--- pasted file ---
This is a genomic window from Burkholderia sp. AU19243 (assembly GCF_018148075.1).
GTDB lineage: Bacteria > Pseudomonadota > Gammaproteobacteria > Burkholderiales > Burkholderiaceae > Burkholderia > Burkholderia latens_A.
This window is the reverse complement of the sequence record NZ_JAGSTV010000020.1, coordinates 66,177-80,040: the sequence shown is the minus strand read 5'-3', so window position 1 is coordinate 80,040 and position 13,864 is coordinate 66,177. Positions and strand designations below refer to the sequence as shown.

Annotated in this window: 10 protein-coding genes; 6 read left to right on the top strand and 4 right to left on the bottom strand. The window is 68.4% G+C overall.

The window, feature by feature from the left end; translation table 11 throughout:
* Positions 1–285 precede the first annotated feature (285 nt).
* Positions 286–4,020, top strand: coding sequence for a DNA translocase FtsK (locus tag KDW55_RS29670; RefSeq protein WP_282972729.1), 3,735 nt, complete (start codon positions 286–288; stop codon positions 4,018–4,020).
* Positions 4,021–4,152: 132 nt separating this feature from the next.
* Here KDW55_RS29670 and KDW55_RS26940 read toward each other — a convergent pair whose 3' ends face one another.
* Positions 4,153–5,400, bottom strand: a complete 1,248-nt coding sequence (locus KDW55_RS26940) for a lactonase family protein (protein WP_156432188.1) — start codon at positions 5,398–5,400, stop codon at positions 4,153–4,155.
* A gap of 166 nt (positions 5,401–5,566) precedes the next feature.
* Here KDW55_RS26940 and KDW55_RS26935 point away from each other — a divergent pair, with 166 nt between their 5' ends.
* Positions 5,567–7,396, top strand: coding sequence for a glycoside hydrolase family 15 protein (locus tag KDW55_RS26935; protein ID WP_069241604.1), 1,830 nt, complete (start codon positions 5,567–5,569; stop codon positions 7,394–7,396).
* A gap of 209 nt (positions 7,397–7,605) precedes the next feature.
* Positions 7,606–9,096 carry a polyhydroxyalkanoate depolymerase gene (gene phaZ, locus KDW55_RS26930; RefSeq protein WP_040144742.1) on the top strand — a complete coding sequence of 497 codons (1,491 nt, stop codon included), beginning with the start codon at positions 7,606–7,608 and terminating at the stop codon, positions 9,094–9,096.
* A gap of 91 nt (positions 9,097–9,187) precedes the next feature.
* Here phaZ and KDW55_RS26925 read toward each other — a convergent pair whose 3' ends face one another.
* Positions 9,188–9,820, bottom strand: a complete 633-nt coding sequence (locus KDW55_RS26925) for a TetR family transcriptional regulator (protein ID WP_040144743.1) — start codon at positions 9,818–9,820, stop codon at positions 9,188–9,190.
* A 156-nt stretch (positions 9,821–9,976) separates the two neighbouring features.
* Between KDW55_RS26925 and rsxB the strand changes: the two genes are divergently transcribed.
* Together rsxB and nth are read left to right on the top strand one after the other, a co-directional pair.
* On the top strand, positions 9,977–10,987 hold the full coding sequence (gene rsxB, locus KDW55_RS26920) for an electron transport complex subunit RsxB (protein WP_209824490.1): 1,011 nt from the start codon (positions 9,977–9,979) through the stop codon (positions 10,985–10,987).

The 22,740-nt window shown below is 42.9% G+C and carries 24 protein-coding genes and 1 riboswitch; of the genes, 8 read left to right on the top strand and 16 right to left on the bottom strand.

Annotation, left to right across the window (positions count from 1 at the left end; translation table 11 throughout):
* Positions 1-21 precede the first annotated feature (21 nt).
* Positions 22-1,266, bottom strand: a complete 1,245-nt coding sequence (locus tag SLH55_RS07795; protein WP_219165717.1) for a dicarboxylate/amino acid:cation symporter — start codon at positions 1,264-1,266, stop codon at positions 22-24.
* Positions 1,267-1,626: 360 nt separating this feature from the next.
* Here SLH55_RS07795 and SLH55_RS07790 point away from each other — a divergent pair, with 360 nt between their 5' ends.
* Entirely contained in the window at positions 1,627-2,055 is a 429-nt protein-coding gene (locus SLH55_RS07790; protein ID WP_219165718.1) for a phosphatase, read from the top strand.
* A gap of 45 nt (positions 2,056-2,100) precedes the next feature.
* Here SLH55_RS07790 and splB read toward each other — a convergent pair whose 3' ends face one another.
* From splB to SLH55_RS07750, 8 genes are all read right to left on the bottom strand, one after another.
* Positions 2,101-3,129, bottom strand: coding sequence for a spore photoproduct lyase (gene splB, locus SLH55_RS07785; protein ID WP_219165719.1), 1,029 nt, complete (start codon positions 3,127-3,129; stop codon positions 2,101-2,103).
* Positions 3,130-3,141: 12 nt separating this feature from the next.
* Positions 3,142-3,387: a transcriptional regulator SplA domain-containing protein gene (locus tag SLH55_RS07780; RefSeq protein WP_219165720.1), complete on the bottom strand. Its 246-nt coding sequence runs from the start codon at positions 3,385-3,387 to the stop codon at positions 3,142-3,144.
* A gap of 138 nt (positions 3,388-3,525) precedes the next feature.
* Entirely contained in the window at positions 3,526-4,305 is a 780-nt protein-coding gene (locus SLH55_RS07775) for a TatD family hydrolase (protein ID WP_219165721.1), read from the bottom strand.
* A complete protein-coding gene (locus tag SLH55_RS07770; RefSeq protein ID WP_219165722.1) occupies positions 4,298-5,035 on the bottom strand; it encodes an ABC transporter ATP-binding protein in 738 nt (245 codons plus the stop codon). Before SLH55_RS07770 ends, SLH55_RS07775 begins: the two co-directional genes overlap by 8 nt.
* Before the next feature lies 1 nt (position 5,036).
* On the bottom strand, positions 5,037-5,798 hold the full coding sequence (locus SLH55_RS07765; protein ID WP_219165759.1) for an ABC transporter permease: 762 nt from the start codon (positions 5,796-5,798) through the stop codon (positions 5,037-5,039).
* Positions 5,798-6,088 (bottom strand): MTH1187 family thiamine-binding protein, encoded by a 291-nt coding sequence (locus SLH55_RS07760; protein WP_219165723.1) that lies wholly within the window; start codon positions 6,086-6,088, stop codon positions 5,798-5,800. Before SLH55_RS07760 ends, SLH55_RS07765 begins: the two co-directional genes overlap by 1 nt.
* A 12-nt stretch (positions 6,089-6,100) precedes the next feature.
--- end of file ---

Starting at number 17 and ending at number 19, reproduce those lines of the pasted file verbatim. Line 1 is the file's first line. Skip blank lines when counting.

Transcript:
* Here phaZ and KDW55_RS26925 read toward each other — a convergent pair whose 3' ends face one another.
* Positions 9,188–9,820, bottom strand: a complete 633-nt coding sequence (locus KDW55_RS26925) for a TetR family transcriptional regulator (protein ID WP_040144743.1) — start codon at positions 9,818–9,820, stop codon at positions 9,188–9,190.
* A 156-nt stretch (positions 9,821–9,976) separates the two neighbouring features.